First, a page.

Previous articles in this series:

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OpenEmbedded Build Template

Setting up an OpenEmbedded build is a fairly simple process if you carefully follow the instructions.  There are also a number of scripts available that automate the setup such as the OpenEmbedded Tools for Eclipse, the Angstrom setup scripts, the KaeilOS Openembedded Manager, and I’m sure there are many more (feel free to add in comments section).  As we have helped a number of clients use OpenEmbedded in commercial projects, we have the following requirements for a build template:

  1. The build needs to be completely automated such that only one step is required to build images.
  2. We need to be able to lock down versions of various components.
  3. Needs to be as simple as possible.

As we continue to think about creating a build template, the primary reason for creating one is to get repeatable builds with very little effort.  The build template serves as documentation; how did we build the 1.10 release.  A good build system allows any developer to create any release on about any machine at any time.  A good build system does not depend on the “golden build machine.”  We have been using makefile wrappers around OpenEmbedded for several years now to accomplish much of this.  These wrappers were typically stored in a Subversion repository with the rest of the project files.  However, now that most open source projects have moved to Git repositories, there are significant advantages to using Git for the build system.  Git has a feature called submodules which allows you to embed a git repository inside a source tree, always pointed at a particular commit.  In concept, this is perfect.  In practice, Git submodules are sometimes difficult to use, but considering the functionality provided, I think it is a reasonable trade-off.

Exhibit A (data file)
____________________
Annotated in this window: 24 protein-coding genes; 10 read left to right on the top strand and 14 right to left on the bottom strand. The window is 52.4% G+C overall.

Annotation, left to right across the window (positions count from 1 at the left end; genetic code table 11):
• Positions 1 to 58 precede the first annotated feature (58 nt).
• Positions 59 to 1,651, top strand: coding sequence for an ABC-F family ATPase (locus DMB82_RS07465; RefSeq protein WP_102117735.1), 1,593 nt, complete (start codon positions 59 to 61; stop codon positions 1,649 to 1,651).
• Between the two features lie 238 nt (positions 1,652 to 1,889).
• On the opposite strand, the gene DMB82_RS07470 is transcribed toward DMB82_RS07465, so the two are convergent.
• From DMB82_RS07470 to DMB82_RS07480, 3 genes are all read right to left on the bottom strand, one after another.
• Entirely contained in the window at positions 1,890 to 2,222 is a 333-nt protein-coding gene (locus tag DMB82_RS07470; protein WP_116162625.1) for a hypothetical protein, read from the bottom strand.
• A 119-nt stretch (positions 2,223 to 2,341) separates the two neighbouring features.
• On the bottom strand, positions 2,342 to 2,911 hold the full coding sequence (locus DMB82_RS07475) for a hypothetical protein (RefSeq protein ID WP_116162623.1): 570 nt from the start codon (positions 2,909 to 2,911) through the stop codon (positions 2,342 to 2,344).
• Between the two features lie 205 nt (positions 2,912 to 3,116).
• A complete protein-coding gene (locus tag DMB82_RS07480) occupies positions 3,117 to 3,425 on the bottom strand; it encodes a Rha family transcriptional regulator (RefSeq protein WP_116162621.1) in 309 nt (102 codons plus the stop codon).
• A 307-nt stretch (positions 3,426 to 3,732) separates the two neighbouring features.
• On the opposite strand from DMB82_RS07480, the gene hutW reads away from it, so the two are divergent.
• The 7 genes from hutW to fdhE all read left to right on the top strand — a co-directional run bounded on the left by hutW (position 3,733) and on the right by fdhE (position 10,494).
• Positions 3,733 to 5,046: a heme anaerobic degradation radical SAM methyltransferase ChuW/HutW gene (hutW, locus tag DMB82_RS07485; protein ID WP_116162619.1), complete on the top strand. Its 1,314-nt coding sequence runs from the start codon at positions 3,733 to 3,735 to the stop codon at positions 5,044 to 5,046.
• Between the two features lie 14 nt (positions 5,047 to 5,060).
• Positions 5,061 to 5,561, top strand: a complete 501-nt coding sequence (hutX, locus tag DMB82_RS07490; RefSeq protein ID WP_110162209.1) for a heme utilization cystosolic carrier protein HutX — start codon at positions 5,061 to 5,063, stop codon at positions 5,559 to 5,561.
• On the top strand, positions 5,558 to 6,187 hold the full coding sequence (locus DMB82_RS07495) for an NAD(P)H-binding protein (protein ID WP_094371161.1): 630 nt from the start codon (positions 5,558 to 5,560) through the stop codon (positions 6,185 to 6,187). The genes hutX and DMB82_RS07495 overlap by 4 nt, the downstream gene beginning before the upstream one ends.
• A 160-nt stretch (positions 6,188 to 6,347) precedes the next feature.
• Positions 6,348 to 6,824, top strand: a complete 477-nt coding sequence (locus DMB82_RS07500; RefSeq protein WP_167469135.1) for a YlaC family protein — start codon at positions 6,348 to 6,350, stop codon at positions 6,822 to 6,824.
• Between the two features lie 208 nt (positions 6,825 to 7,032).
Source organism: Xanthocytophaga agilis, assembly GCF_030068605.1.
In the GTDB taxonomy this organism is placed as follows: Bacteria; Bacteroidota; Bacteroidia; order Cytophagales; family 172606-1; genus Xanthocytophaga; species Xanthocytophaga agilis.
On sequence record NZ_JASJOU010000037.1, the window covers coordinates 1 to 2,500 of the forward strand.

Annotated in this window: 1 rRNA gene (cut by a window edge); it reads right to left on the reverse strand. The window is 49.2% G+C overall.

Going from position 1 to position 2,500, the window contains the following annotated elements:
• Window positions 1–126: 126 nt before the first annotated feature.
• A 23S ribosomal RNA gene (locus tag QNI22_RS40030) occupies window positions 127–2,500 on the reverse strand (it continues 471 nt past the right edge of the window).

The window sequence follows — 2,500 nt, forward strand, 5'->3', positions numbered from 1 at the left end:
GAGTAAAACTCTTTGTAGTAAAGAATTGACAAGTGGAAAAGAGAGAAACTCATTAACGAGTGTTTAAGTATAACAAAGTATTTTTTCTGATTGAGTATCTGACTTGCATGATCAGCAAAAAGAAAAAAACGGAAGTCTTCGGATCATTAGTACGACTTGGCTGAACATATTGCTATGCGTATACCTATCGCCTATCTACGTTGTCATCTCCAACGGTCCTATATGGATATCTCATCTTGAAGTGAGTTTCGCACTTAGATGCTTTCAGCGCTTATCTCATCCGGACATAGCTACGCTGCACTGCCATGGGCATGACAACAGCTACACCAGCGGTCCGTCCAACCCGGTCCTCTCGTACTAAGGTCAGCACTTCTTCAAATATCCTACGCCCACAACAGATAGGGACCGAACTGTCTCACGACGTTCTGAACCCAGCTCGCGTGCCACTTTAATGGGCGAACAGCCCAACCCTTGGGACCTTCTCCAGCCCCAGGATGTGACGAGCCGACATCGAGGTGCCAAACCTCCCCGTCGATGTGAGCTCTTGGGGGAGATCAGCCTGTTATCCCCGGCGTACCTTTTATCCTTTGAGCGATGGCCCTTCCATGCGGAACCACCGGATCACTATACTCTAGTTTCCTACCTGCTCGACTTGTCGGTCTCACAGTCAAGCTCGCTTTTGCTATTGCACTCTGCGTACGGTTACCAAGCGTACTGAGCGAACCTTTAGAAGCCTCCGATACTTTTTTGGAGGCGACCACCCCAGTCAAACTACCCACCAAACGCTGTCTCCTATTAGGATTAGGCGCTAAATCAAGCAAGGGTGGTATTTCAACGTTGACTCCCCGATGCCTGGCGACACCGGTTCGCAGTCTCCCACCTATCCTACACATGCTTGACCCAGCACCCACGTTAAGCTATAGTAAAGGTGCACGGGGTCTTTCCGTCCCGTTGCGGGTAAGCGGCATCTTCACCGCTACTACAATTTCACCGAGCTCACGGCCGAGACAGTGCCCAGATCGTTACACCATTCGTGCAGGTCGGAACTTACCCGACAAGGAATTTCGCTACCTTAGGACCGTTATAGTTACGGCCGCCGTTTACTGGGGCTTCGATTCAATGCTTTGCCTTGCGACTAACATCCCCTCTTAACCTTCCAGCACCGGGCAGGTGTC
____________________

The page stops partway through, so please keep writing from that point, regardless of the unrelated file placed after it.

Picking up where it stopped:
The use of Git encourages a different development paradigm.  Typically when people use Subversion within a company, there is one repository that stores everything.  Subversion is actually quite good at this.  I’ve run into a number of companies who have repositories many GB in size that have been running for many years.  The stability is remarkable.  Git does not scale in this way, so people tend to set up a separate repository for each component, application, etc.  While there may be some disadvantages to this model, there are also significant advantages, and we can learn some of these by observing Open Source Software (OSS) development.  Just as we strive for modularity in software development where each class can stand on its own and be generally useful, OSS maintains this dynamic at the project level.  Each OSS project moves at its own pace, largely decoupled from other projects.  This dynamic forces a level of organization that might be neglected otherwise.  Likewise, in any project, if each major component is stored in its own source code repository, there will also tend to be less coupling, willy-nilly including of header files from other components, etc.  It helps people think in a more modular manner at the component level.  A component may be the Linux kernel, bootloader, each application in the system, etc.  A similar concept may be thinking about storing documents in hierarchical filesystem directory structure versus documents in a Wiki, which are stored in a flat structure and then organized by cross linking.  Yes, there are times to use a directory structure, but flexibility of a linked organization system (the essence of the Internet) is hard to beat.  Git submodules (or similar concepts) provides a similar linking method of organization.